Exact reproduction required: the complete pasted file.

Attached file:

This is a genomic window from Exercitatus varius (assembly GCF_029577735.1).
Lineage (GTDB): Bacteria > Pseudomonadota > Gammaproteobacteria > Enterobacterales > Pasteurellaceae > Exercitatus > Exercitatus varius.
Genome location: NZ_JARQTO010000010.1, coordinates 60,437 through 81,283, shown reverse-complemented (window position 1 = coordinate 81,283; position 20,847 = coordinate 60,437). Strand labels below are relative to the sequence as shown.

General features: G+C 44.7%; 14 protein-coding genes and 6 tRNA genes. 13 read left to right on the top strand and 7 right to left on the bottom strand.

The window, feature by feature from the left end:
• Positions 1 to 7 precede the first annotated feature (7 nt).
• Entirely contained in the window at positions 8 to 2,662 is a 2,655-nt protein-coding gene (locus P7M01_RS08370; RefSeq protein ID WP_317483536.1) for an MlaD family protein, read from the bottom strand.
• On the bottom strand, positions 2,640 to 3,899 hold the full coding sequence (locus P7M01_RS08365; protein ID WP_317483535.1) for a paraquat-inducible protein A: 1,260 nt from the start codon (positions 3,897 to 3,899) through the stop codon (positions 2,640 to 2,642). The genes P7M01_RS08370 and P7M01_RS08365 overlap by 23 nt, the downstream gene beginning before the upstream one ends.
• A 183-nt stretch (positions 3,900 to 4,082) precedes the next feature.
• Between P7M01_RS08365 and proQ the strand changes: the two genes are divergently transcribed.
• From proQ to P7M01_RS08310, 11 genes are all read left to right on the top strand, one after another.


This is a genomic window from Exercitatus varius (assembly GCF_029577735.1).
Lineage (GTDB): Bacteria > Pseudomonadota > Gammaproteobacteria > Enterobacterales > Pasteurellaceae > Exercitatus > Exercitatus varius.
Genome location: NZ_JARQTO010000010.1, coordinates 60,437 through 81,283, shown reverse-complemented (window position 1 = coordinate 81,283; position 20,847 = coordinate 60,437). Strand labels below are relative to the sequence as shown.

General features: G+C 44.7%; 14 protein-coding genes and 6 tRNA genes. 13 read left to right on the top strand and 7 right to left on the bottom strand.

The window, feature by feature from the left end:
• Positions 1 to 7 precede the first annotated feature (7 nt).
• Entirely contained in the window at positions 8 to 2,662 is a 2,655-nt protein-coding gene (locus P7M01_RS08370; RefSeq protein ID WP_317483536.1) for an MlaD family protein, read from the bottom strand.
• On the bottom strand, positions 2,640 to 3,899 hold the full coding sequence (locus P7M01_RS08365; protein ID WP_317483535.1) for a paraquat-inducible protein A: 1,260 nt from the start codon (positions 3,897 to 3,899) through the stop codon (positions 2,640 to 2,642). The genes P7M01_RS08370 and P7M01_RS08365 overlap by 23 nt, the downstream gene beginning before the upstream one ends.
• A 183-nt stretch (positions 3,900 to 4,082) precedes the next feature.
• Between P7M01_RS08365 and proQ the strand changes: the two genes are divergently transcribed.
• From proQ to P7M01_RS08310, 11 genes are all read left to right on the top strand, one after another.